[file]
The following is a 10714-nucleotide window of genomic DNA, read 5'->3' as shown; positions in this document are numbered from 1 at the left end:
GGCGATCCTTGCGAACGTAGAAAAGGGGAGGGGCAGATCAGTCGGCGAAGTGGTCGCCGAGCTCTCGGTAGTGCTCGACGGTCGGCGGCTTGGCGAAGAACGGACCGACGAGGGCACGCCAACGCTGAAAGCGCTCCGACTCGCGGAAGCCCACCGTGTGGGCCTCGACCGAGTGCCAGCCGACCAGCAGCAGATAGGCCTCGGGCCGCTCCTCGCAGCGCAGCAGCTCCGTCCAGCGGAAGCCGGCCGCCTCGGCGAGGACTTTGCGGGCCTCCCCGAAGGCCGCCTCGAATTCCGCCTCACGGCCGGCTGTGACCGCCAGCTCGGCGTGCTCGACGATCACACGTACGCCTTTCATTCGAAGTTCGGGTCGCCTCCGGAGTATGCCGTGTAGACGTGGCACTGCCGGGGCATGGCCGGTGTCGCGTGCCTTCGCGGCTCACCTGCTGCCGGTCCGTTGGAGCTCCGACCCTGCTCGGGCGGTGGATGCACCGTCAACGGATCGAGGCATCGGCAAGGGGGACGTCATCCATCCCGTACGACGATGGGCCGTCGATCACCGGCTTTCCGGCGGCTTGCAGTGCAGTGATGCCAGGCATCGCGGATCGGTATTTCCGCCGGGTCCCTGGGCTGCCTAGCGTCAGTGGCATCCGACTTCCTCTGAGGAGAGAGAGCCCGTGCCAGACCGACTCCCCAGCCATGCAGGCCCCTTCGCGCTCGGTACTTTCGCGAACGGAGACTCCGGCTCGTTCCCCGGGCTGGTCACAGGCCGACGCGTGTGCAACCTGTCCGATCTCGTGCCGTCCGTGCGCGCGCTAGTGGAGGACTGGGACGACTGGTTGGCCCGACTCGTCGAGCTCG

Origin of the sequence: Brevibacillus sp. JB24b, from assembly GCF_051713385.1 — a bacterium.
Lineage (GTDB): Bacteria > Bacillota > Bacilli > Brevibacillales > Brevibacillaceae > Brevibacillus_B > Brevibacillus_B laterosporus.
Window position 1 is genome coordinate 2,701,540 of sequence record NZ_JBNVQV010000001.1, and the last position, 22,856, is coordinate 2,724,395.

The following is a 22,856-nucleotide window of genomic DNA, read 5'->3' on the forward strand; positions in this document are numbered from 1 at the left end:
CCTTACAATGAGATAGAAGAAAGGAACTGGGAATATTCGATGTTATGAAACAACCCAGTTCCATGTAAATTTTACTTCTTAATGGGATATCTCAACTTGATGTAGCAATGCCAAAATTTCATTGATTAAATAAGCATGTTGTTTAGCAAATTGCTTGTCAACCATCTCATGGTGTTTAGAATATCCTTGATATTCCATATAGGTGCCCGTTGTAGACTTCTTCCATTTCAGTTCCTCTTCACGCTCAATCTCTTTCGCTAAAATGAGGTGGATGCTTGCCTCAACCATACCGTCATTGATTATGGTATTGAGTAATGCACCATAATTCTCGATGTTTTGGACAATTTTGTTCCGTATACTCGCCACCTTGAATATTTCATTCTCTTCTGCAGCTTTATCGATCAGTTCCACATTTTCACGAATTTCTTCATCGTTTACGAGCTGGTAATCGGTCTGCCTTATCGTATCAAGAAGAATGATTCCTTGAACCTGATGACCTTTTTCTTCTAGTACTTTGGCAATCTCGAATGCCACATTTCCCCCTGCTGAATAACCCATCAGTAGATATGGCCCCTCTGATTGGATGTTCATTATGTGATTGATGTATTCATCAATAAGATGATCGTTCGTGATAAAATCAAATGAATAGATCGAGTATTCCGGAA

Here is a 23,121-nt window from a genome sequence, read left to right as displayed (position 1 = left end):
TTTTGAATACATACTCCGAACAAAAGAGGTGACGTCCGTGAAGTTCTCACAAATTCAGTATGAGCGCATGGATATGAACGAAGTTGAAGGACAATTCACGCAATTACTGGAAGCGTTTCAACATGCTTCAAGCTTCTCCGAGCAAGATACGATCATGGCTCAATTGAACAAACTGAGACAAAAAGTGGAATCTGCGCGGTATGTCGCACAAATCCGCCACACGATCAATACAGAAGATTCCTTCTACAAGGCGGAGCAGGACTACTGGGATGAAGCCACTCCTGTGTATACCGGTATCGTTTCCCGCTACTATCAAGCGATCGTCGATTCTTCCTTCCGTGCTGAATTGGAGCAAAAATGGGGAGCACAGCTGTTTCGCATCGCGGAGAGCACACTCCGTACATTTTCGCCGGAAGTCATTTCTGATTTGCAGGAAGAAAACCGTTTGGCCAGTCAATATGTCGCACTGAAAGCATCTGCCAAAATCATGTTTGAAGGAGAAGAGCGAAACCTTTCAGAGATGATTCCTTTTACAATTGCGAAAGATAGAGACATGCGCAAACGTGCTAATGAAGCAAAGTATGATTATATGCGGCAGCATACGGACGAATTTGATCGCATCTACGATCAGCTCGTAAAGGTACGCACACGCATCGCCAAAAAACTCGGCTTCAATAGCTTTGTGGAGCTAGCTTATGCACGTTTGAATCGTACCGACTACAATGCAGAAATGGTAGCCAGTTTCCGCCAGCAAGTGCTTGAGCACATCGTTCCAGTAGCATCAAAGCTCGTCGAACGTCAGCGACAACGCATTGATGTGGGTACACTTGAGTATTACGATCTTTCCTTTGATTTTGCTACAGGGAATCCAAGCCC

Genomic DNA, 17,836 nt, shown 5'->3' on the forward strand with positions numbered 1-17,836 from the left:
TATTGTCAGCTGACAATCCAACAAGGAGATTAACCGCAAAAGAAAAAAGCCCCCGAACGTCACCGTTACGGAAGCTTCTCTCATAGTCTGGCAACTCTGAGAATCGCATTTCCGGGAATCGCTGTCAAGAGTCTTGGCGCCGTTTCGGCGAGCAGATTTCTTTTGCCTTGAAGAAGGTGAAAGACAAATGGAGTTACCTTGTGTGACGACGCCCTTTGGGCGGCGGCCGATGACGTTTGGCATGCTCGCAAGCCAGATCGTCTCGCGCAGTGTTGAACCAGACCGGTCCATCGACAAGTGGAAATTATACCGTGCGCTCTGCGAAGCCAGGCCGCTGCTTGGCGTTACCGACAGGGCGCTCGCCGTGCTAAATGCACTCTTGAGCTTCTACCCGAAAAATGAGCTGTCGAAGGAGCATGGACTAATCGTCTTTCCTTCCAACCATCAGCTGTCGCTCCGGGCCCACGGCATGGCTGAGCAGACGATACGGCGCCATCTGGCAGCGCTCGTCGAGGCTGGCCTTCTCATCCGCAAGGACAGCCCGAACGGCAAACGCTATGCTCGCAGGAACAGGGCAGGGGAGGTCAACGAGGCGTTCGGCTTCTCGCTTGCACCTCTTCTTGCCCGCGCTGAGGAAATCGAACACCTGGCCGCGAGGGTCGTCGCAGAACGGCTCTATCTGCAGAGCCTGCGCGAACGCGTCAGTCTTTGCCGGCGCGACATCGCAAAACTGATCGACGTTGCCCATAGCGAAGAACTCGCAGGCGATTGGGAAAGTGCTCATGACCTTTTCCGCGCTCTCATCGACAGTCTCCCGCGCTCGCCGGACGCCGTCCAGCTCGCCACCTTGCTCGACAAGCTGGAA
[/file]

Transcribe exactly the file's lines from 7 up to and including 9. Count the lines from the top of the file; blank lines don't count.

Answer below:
CCTTACAATGAGATAGAAGAAAGGAACTGGGAATATTCGATGTTATGAAACAACCCAGTTCCATGTAAATTTTACTTCTTAATGGGATATCTCAACTTGATGTAGCAATGCCAAAATTTCATTGATTAAATAAGCATGTTGTTTAGCAAATTGCTTGTCAACCATCTCATGGTGTTTAGAATATCCTTGATATTCCATATAGGTGCCCGTTGTAGACTTCTTCCATTTCAGTTCCTCTTCACGCTCAATCTCTTTCGCTAAAATGAGGTGGATGCTTGCCTCAACCATACCGTCATTGATTATGGTATTGAGTAATGCACCATAATTCTCGATGTTTTGGACAATTTTGTTCCGTATACTCGCCACCTTGAATATTTCATTCTCTTCTGCAGCTTTATCGATCAGTTCCACATTTTCACGAATTTCTTCATCGTTTACGAGCTGGTAATCGGTCTGCCTTATCGTATCAAGAAGAATGATTCCTTGAACCTGATGACCTTTTTCTTCTAGTACTTTGGCAATCTCGAATGCCACATTTCCCCCTGCTGAATAACCCATCAGTAGATATGGCCCCTCTGATTGGATGTTCATTATGTGATTGATGTATTCATCAATAAGATGATCGTTCGTGATAAAATCAAATGAATAGATCGAGTATTCCGGAA

Here is a 23,121-nt window from a genome sequence, read left to right as displayed (position 1 = left end):
TTTTGAATACATACTCCGAACAAAAGAGGTGACGTCCGTGAAGTTCTCACAAATTCAGTATGAGCGCATGGATATGAACGAAGTTGAAGGACAATTCACGCAATTACTGGAAGCGTTTCAACATGCTTCAAGCTTCTCCGAGCAAGATACGATCATGGCTCAATTGAACAAACTGAGACAAAAAGTGGAATCTGCGCGGTATGTCGCACAAATCCGCCACACGATCAATACAGAAGATTCCTTCTACAAGGCGGAGCAGGACTACTGGGATGAAGCCACTCCTGTGTATACCGGTATCGTTTCCCGCTACTATCAAGCGATCGTCGATTCTTCCTTCCGTGCTGAATTGGAGCAAAAATGGGGAGCACAGCTGTTTCGCATCGCGGAGAGCACACTCCGTACATTTTCGCCGGAAGTCATTTCTGATTTGCAGGAAGAAAACCGTTTGGCCAGTCAATATGTCGCACTGAAAGCATCTGCCAAAATCATGTTTGAAGGAGAAGAGCGAAACCTTTCAGAGATGATTCCTTTTACAATTGCGAAAGATAGAGACATGCGCAAACGTGCTAATGAAGCAAAGTATGATTATATGCGGCAGCATACGGACGAATTTGATCGCATCTACGATCAGCTCGTAAAGGTACGCACACGCATCGCCAAAAAACTCGGCTTCAATAGCTTTGTGGAGCTAGCTTATGCACGTTTGAATCGTACCGACTACAATGCAGAAATGGTAGCCAGTTTCCGCCAGCAAGTGCTTGAGCACATCGTTCCAGTAGCATCAAAGCTCGTCGAACGTCAGCGACAACGCATTGATGTGGGTACACTTGAGTATTACGATCTTTCCTTTGATTTTGCTACAGGGAATCCAAGCCC